Victorian fine art photographer, Deb Gartland, has won the inaugural Australian Conceptual Photography Prize, taking home $10,000 for her ‘photo encaustic mixed media’ image, Self Reflection.
The Australian Conceptual Photography Prize, organised by the umbrella organisation for Australian camera clubs, the Australian Photographic Society (APS), was divided into a grand prize of $8000, and a $2000 award for APS members. Deb won both.
The contest rules required entries to be ‘substantially produced by photographic means’, and accepted photo collage and mixed media.
Deb told Inside Imaging she is surprised her win hasn’t caused a stir among photography purists, given how heavily the work is manipulated from a straight photo.
‘I’m not a purist, and there might be some that look at my work and think that’s controversial because a (traditional) photo didn’t win,’ Deb said. ‘It’s not a straight photo, it’s a mixed media piece. But I haven’t come across it (criticism) at all. I really sort of expected it. At the end of the day I don’t mind if that discussion does happen. For me, winning this award is a culmination of five or six years I’ve been experimenting with my photos and working with this head full of highfalutin’ ideas.’
Deb added that she does take ‘straight photos’ and entered two composites, but prefers a left-of-field approach that pushes boundaries and breaks the rules of photography.
‘The line between photography and art is blurred for me. Someone once told me I was an artist and not a photographer, and at the time I was upset at that. I’m still a photographer and had to learn the rules of photography before I could break them.’
Before delving into what the flamin’ heck is ‘photo encaustic mixed media’ and what’s going on in Self Reflection, here’s how APS describes ‘conceptual photography’.
‘Conceptual photography is photography that illustrates an idea. Conceptual photography means that you have a very specific idea you want to share with your audience. It can be something rather simple like happiness or sadness or something more complex such as gender identities, existential issues and so on. The ‘concept’ is both preconceived and, if successful, understandable in the completed image.’
Self Reflection is an artwork created from a long-exposure ‘selfie’ taken one evening at Marengo Beach near Apollo Bay.
‘Photo encaustic’ is a process where a mixture of pure beeswax and damar resin is painted over an image to create colours and textures. First, Deb fixed the photo print to a wooden board with encaustic ground, an acrylic-based substance formulated to be used with wax.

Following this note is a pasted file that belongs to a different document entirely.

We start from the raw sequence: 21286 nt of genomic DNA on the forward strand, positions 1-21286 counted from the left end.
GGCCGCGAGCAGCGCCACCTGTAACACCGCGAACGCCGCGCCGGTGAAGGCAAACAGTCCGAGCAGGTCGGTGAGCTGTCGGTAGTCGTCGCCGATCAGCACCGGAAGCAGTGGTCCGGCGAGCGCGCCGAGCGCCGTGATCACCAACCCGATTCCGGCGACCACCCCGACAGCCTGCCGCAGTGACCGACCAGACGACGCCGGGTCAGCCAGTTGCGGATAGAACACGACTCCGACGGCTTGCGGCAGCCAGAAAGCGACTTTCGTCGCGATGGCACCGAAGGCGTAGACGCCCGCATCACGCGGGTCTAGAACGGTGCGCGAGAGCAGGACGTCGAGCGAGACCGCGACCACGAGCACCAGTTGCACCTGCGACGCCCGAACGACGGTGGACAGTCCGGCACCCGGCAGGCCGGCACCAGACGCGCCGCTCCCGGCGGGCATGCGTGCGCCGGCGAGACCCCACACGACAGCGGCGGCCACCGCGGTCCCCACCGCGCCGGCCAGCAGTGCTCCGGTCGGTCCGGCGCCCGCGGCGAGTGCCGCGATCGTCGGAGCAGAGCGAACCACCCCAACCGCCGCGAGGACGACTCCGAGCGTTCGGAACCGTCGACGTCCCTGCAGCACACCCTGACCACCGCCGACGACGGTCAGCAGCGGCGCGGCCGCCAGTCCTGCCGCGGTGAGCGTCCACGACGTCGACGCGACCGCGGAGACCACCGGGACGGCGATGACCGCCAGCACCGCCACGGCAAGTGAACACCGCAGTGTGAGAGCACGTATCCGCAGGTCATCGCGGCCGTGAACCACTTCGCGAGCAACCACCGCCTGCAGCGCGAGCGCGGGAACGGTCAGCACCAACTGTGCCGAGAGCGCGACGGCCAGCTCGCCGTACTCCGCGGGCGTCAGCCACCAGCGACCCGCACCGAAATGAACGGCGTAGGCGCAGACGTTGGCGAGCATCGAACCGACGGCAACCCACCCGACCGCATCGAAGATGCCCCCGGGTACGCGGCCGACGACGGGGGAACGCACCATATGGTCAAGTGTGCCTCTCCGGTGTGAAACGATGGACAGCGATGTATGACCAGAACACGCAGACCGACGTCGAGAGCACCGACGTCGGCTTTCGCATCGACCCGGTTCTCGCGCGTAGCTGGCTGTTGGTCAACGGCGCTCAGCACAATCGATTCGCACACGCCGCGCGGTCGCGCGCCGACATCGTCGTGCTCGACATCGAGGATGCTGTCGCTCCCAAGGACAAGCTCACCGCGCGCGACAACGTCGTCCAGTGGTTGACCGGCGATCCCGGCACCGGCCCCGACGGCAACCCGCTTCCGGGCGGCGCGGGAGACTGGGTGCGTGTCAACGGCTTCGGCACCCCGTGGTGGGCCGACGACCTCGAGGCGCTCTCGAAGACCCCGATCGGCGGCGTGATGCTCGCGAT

‘There are different processes,’ Deb explained. ‘You can print photos on matte paper, but I printed this photo onto rice paper. I painted an encaustic ground onto the board, it’s sort of like priming a canvas with white paint.’
Encaustic medium – wax and resin mixture – is then painted over the photo and a variety of techniques are used to manipulate the print. For instance, a dry brush was used coarsely over the wax to create the textured white stripe in the middle, which is where the white water met the shore. The top of the image has glass frit shards bonded into the canvas with a layer of wax. Deb also uses pastels or oil paint, as well as an additional photo print, to enhance colour that’s lost when the wax covers certain areas.
‘Every time you put on a layer of wax, or medium, it has to be fused with a heat gun to make sure the layers don’t separate.’
Deb, who owns the Gellibrand River Art Gallery in south western Victoria, photographed the final piece and submitted it.
The contest was judged by Roger Skinner, APS contemporary group founder; Professor Denise Ferris, head of ANU School of Art and Design; and Anne O’Hehir, curator of photography at National Gallery of Australia.
Brisbane photographer, Anne Pappalardo, won the Emergent Designs award for her picture, When the son becomes a father.
An exhibition of Australian Conceptual Photography Prize finalist images is showing at Magnet Galleries in Melbourne until July 28. SC G19, Wharf st, The District, Docklands Melbourne, Victoria, 3008